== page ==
Authorities seize Granby Ranch ski resort; CEO calls it ‘misunderstanding’
Granby’s beleaguered ski resort, Granby Ranch, was in turmoil Tuesday morning as local law enforcement officials moved into the area and seized the resort property for failure to pay more than $100,000 in delinquent local taxes.
Grand County sheriff’s deputies shortly before 9 a.m. Tuesday seized property at the resort, which included the Granby Ranch base lodge, Base Camp 1 building and the resort’s golf course. Deputies closed off several buildings and escorted resort employees off the premises before chaining the doors closed. A locksmith was also called to change locks on several buildings.
Dustin Lombard, Granby Ranch’s chief financial officer, arrived to the scene at around 10:30 a.m. and presented Grand County Treasurer Christina Whitmer with a check for $104,200.86, covering unpaid personal property taxes for Granby Realty Holdings LLC and Granby Amenities LLC.
The property was then immediately released back to Granby Ranch’s senior officials.
Lombard was seen removing signs from the front doors to the ski hill’s base lodge just before 11 a.m.
The unpaid taxes pertained to all personal property owned by the two entities, according to Whitmer, including property contained within the ski area’s base lodge, golf course, a gravel pit in the area and additional out buildings.
Whitmer confirmed that Granby Ranch has paid the full balance of its unpaid tax liability. She added, however, that the resort has not paid its “real” property taxes — which are taxes on immovable properties and lands — to the county for the past two years and remain outstanding.
Granby Ranch CEO Melissa Cipriani called the incident a “misunderstanding that has been taken care of,” in a phone interview Tuesday morning with Sky-Hi News, but did not elaborate. She added that the resort was now back to “business as usual.”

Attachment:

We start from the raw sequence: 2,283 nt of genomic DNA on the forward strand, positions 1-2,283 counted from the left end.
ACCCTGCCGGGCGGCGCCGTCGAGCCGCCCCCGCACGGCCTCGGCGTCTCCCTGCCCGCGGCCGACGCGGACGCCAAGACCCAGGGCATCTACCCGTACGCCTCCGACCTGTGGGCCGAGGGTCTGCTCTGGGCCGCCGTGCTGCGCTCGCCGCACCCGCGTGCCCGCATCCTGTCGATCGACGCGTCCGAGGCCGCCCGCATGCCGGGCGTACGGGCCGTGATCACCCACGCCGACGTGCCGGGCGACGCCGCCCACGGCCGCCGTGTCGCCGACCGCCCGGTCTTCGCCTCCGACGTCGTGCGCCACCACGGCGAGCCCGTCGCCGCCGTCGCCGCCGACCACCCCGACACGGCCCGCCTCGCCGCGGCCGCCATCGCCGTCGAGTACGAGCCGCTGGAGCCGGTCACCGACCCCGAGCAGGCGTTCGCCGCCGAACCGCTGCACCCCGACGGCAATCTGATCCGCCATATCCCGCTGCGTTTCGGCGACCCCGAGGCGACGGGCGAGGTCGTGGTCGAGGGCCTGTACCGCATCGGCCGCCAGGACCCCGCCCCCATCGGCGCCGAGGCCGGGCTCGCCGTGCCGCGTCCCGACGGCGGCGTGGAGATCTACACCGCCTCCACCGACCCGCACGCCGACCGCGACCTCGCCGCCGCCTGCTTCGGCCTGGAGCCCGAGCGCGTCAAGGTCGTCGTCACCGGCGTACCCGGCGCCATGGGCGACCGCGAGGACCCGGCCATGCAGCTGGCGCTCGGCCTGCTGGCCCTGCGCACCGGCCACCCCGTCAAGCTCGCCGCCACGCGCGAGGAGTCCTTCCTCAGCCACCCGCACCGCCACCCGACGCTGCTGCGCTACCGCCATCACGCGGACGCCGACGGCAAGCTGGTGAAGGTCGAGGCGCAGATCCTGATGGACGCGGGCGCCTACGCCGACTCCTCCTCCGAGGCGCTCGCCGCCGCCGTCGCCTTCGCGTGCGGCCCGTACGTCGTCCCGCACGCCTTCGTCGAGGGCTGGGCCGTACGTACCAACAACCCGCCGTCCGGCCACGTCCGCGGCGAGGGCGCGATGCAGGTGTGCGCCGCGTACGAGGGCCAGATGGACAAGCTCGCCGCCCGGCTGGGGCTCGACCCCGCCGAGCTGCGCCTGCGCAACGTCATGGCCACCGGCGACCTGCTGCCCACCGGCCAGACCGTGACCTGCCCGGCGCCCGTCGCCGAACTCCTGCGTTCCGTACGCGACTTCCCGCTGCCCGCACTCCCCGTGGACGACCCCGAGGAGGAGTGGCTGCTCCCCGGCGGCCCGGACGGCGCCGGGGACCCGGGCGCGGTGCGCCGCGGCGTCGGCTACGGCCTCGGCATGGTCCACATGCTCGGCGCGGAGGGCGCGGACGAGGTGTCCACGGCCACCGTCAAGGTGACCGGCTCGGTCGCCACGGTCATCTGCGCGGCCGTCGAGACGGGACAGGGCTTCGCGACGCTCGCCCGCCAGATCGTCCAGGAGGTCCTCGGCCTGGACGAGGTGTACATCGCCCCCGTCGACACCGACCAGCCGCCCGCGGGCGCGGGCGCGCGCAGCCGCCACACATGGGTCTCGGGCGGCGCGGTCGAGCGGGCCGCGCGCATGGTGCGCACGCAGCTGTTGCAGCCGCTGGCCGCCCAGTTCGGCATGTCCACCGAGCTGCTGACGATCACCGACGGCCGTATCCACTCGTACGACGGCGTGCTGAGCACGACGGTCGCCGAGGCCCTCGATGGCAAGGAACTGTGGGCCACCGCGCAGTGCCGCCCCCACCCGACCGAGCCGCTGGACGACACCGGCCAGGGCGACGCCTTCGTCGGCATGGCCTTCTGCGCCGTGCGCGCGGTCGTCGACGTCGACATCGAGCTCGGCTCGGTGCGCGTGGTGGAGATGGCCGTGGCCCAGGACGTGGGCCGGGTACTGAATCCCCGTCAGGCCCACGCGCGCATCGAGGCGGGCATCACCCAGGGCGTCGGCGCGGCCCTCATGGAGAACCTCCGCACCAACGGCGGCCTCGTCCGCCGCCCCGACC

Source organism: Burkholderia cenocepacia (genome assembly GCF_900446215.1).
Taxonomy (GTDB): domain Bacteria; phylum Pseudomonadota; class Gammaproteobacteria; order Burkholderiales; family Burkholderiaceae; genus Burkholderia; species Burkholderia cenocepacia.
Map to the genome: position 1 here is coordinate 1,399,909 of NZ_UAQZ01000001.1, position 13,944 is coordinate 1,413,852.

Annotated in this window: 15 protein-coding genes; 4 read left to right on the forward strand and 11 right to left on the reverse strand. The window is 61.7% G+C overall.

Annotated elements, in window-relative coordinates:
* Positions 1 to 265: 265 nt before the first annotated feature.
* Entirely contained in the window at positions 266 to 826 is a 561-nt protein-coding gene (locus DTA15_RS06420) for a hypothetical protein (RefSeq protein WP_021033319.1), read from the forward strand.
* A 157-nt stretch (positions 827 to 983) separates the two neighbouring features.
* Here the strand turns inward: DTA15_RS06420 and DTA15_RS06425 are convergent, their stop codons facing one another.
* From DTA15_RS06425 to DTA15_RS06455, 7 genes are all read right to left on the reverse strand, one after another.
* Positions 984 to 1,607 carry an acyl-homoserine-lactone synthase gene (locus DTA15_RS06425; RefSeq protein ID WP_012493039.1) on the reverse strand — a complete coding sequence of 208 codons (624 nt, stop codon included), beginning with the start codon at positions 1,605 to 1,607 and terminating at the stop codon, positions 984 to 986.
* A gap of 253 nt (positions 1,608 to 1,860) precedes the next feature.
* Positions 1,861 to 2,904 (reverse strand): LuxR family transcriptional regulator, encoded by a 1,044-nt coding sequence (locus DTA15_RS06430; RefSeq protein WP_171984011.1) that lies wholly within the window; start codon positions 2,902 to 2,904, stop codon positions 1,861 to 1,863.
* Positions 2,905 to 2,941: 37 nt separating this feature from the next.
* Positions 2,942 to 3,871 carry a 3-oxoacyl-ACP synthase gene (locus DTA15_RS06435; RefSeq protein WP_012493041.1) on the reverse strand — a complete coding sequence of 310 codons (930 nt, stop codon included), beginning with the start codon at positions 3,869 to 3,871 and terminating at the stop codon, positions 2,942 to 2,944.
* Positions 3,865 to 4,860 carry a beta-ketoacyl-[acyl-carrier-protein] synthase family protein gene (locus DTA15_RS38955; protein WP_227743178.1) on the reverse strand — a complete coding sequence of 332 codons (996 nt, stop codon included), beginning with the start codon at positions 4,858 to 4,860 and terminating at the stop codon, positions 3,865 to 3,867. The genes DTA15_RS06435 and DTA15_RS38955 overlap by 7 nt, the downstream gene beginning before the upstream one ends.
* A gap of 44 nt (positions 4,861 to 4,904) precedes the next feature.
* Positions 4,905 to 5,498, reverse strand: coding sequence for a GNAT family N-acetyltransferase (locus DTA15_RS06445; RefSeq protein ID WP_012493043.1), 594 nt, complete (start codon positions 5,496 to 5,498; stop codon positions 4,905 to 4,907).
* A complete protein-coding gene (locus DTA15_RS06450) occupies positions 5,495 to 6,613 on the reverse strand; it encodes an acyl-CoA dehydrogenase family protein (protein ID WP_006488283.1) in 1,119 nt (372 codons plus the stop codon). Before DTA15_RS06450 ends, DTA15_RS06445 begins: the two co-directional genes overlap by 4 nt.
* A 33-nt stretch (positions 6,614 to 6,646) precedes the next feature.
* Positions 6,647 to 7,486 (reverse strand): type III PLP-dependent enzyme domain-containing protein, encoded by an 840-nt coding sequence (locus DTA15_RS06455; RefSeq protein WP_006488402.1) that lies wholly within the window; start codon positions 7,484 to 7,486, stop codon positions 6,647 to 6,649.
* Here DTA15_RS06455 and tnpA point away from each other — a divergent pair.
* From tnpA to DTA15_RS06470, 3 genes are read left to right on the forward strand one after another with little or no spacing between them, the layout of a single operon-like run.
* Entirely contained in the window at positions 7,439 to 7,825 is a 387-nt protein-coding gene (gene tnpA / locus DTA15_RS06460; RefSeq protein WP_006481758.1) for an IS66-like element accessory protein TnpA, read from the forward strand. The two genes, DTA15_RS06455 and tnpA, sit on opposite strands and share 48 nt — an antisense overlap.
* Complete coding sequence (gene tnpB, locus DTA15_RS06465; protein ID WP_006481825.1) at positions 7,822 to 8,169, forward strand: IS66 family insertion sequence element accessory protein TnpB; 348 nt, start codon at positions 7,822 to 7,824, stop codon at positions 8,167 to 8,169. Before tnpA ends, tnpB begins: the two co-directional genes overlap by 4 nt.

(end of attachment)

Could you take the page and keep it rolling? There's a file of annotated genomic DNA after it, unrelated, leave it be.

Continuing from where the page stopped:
Cipriani would not comment as to why the resort waited until after county officials seized the property before fulfilling its tax obligation, simply saying that the county “has been paid and the process has been reversed.”
Ski Granby Ranch, the name of the resort’s ski area, made international headlines in December after a Texas woman fell to her death from its Quickdraw Express ski lift. An investigation by the Colorado Passenger Tramway Safety Board subsequently launched an investigation into the incident, finding earlier this summer that there had been a mechanical error with the chairlift that ultimately resulted in the woman’s fall.
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The property tax overcharge refunds are in the hands of Basalt residents. A new civic organization is cranking up its campaign to have recipients contribute some or all of their refunds to the Basalt Gives effort to benefit midvalley-serving nonprofits.